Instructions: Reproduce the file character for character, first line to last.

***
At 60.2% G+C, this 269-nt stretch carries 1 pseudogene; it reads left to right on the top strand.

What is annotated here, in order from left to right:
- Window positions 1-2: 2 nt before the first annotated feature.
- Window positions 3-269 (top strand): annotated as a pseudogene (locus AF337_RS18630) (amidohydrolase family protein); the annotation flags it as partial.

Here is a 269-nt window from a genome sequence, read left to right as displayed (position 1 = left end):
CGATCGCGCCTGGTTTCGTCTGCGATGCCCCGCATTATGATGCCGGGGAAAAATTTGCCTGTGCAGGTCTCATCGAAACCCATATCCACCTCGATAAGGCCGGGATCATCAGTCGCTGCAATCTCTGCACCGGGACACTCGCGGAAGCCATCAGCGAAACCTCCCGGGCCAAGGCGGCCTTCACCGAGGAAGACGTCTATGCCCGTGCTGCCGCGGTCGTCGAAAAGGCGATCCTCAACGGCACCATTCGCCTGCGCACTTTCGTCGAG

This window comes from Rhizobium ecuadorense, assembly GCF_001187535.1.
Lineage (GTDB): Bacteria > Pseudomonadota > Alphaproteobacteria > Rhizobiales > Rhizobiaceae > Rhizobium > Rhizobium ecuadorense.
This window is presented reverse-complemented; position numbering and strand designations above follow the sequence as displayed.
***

At 60.2% G+C, this 269-nt stretch carries 1 pseudogene; it reads left to right on the top strand.

What is annotated here, in order from left to right:
- Window positions 1-2: 2 nt before the first annotated feature.
- Window positions 3-269 (top strand): annotated as a pseudogene (locus AF337_RS18630) (amidohydrolase family protein); the annotation flags it as partial.

Here is a 269-nt window from a genome sequence, read left to right as displayed (position 1 = left end):
CGATCGCGCCTGGTTTCGTCTGCGATGCCCCGCATTATGATGCCGGGGAAAAATTTGCCTGTGCAGGTCTCATCGAAACCCATATCCACCTCGATAAGGCCGGGATCATCAGTCGCTGCAATCTCTGCACCGGGACACTCGCGGAAGCCATCAGCGAAACCTCCCGGGCCAAGGCGGCCTTCACCGAGGAAGACGTCTATGCCCGTGCTGCCGCGGTCGTCGAAAAGGCGATCCTCAACGGCACCATTCGCCTGCGCACTTTCGTCGAG

This window comes from Rhizobium ecuadorense, assembly GCF_001187535.1.
Lineage (GTDB): Bacteria > Pseudomonadota > Alphaproteobacteria > Rhizobiales > Rhizobiaceae > Rhizobium > Rhizobium ecuadorense.
This window is presented reverse-complemented; position numbering and strand designations above follow the sequence as displayed.